China’s new Maritime Policy Law (MPL) purports to regulate the duties of China’s maritime police agencies, including the China Coast Guard, and safeguard China’s sovereignty, security, and rights and interest. The MPL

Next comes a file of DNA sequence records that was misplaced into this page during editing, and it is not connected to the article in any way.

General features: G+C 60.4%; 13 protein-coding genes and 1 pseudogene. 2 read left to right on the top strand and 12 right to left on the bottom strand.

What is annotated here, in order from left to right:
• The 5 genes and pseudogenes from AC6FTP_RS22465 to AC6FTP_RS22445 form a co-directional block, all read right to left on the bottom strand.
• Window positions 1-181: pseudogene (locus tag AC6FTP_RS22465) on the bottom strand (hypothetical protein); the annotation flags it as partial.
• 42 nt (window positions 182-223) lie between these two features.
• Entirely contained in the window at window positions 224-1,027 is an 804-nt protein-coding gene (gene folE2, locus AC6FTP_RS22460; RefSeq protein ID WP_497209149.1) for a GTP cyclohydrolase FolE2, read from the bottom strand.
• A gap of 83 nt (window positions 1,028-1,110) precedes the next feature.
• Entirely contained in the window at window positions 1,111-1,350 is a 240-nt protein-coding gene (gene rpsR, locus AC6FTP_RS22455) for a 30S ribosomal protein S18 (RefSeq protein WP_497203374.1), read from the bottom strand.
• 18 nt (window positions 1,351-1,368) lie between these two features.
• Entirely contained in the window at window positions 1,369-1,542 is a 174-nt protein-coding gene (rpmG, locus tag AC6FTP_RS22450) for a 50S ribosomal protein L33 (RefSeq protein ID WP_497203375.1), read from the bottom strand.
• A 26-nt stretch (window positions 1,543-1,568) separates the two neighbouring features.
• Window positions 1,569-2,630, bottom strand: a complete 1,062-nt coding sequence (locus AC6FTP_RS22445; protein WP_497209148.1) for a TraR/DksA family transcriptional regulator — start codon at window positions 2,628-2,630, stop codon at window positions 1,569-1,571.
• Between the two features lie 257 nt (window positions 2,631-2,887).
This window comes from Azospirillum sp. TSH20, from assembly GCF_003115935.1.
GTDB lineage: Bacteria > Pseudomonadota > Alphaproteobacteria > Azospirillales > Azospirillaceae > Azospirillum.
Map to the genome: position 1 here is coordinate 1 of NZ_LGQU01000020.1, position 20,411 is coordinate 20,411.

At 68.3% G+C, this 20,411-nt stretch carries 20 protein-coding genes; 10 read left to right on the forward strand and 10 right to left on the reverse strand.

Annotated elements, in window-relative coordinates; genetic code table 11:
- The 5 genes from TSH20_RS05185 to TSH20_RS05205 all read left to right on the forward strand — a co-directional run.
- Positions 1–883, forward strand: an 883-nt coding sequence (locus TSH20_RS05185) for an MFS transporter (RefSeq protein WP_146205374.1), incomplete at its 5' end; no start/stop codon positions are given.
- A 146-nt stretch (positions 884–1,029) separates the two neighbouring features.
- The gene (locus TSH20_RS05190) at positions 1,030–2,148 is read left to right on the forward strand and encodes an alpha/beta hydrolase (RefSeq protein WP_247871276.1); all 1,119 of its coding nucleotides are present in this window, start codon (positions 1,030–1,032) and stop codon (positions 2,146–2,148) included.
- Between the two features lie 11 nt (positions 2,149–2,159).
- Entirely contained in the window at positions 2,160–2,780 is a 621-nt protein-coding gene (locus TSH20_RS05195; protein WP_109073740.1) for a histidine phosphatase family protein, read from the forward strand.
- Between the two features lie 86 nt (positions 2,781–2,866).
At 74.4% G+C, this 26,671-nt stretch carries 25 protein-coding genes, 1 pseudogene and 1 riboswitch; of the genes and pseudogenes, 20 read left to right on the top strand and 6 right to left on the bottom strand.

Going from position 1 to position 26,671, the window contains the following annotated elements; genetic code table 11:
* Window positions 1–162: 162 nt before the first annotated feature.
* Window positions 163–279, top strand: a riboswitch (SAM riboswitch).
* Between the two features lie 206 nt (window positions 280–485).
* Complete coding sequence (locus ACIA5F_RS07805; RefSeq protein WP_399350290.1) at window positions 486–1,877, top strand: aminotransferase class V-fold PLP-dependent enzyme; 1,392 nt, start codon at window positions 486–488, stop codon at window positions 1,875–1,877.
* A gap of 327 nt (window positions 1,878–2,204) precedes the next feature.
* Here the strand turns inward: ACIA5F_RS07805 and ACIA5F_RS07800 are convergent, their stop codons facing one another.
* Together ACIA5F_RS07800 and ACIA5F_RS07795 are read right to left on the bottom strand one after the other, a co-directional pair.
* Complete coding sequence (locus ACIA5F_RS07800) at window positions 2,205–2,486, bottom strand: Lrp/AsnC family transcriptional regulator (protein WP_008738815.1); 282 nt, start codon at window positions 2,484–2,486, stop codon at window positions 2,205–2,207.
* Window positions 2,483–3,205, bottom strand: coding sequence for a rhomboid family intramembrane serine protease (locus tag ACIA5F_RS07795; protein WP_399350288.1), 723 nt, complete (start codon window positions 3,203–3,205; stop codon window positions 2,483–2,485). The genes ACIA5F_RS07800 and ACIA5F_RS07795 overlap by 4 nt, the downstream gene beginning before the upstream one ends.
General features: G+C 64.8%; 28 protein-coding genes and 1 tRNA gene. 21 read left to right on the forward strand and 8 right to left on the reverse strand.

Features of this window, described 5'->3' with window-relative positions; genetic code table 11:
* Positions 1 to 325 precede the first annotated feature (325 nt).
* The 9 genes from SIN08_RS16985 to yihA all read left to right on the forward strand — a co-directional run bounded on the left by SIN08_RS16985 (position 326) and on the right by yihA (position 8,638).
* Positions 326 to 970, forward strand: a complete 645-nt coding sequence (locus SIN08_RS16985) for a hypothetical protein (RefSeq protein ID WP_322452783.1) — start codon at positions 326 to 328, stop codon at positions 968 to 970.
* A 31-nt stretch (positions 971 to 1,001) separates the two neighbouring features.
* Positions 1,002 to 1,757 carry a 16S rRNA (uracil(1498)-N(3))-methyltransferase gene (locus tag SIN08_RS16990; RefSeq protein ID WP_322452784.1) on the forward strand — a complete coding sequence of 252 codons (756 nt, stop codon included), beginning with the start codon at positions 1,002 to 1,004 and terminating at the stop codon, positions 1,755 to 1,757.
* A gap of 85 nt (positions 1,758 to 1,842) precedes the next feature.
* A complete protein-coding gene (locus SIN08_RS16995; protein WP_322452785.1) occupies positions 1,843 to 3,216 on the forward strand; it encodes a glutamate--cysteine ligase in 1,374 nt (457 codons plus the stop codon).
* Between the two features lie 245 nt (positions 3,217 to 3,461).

has potentially far-reaching application, as China claims extensive maritime areas off its mainland and in the South China Sea. This expansive application of maritime law enforcement jurisdiction is problematic given that most of China’s maritime claims are inconsistent with international law. To the extent that the MPL purports to assert jurisdiction over foreign flagged vessels in disputed areas or on the high seas, it contravenes international law. Numerous provisions of the MPL regarding the use of force are also inconsistent with international rules and standards governing the use of maritime law enforcement jurisdiction, as well as the UN Charter’s prohibition on the threat or use of force against the territorial integrity or political independence of any state. China could use the MPL as a subterfuge to advance its illegal territorial and maritime claims in the South and East China Seas and interfere with coastal State resource rights in their respective exclusive economic zone.